It was while styling for celebrities that she felt the need to set up her own production unit. “As a stylist you want to do many things on your own, though you have the liberty to pick up stuff from other stores. That’s when Crimson House of Fashion was launched. Into its third year, it offers design and style solutions to clients in India and the U.K. Since I’m familiar with London, I decided to extend my services there as well. So right now, I’m straddling two worlds.”
Geetha believes that there can be no standardised sizes as far as human beings are concerned. “Each one is made differently. So I prefer customisation. Design is work-intensive, so it is better to create styles that suit different body types — hourglass, banana, apple or pear.” While she works on fun casuals and downright formal, much of her business in India and abroad comes from wedding gowns. “Nothing is outsourced. From pattern making to embroidery, all the work is done at my unit here. And I’m a stickler for deadlines.”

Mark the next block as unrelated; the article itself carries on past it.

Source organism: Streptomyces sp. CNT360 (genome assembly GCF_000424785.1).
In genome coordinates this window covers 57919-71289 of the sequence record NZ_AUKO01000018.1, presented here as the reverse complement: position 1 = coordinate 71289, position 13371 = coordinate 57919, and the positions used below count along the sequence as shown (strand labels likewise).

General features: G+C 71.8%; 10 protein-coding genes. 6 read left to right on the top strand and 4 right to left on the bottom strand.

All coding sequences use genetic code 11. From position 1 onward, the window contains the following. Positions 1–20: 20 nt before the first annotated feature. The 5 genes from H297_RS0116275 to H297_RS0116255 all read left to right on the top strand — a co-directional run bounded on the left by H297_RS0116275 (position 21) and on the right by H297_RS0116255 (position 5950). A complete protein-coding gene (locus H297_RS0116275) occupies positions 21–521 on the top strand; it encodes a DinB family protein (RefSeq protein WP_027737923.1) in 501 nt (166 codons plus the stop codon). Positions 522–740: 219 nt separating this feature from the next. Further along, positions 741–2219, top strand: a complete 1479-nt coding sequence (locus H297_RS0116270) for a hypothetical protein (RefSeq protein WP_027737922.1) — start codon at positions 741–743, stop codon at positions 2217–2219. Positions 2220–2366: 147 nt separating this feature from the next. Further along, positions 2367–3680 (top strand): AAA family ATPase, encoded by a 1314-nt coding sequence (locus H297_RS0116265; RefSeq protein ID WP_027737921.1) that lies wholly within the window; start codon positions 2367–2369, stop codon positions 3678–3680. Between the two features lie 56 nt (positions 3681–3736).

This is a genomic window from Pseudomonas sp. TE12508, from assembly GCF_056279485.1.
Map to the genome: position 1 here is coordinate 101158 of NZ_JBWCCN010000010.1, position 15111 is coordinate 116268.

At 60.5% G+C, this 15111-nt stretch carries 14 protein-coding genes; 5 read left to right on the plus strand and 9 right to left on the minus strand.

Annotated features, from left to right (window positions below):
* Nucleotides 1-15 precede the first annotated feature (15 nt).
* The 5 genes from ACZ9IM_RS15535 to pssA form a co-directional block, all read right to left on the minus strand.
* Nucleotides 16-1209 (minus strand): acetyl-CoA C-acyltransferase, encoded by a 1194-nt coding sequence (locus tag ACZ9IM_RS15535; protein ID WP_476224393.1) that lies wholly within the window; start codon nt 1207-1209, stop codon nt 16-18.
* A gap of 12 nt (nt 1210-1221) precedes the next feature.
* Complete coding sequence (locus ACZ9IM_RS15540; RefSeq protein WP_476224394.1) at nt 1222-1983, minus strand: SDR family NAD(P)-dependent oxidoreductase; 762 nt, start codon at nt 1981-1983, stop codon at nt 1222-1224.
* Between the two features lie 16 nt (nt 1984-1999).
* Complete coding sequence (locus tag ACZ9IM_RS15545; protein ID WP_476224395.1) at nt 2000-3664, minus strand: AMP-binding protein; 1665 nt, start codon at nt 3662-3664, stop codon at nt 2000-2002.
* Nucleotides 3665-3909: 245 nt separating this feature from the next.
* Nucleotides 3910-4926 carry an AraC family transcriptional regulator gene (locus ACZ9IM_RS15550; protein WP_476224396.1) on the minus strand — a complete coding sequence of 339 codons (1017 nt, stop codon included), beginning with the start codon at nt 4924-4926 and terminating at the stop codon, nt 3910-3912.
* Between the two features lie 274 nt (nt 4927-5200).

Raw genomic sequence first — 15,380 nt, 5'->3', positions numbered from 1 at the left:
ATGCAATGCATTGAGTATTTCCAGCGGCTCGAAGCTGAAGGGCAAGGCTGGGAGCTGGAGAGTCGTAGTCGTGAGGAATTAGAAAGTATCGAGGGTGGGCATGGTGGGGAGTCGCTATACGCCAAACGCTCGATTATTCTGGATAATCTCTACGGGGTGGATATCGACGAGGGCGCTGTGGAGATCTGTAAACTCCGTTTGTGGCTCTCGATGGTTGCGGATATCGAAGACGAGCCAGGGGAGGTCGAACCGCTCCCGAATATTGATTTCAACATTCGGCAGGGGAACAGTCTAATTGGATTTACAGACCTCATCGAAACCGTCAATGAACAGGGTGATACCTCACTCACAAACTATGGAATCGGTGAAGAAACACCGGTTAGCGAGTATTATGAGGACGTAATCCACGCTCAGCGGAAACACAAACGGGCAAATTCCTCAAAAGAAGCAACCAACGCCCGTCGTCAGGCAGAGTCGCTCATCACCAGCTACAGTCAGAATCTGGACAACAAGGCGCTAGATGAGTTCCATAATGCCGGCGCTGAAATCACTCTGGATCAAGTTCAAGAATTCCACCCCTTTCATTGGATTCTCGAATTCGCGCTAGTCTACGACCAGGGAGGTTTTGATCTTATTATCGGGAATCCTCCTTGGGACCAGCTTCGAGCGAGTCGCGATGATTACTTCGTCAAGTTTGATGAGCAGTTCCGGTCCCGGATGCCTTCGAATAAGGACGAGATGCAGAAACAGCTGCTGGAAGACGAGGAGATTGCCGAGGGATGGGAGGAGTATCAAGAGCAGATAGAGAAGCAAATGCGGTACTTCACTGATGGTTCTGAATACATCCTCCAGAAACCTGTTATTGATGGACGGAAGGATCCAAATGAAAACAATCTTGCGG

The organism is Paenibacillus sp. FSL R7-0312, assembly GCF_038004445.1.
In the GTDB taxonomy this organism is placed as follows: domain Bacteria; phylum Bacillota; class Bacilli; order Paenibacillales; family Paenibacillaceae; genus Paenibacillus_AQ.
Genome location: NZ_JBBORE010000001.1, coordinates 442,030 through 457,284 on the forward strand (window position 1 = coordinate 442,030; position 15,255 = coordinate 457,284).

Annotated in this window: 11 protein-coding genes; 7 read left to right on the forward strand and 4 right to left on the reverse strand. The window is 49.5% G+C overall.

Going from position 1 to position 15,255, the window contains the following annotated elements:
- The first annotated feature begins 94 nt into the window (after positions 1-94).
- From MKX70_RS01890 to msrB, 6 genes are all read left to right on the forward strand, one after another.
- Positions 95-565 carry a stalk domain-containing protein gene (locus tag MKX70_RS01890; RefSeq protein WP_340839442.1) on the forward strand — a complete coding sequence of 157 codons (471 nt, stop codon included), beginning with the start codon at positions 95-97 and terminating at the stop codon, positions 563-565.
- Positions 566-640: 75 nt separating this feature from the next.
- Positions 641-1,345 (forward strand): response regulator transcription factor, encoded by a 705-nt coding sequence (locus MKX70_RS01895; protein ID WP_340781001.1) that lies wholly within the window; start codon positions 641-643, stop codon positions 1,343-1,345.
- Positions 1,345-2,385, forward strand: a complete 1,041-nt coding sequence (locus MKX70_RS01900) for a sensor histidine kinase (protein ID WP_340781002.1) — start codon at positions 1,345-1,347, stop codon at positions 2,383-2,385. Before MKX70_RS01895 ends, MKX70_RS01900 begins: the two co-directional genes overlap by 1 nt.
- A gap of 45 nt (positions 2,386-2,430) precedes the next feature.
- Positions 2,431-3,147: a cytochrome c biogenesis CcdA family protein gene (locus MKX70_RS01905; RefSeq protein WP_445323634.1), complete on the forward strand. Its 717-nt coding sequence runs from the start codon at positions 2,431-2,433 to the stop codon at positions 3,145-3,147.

The designer, who is already showing her clothes in Hyderabad, plans to launch herself nationally by participating in the Lakme Fashion Week next year. “I’m also in talks with Selfridges, London, for a little niche to display my creations for the Christmas season. I’m designing jackets and gowns with gentle Indian touches.”
Fractals have always inspired the designer. “The repetitive designs have a slimming effect. I’m also influenced by travel. Recently, I visited the Himalayas. I can easily create 10 collections based on its beauty. Elegance and subtlety drive my sensibility. Clothes must not overpower your personality. “What can an outfit do for you?” is the most important question you must ask while making style choices.
FROM THE STYLIST…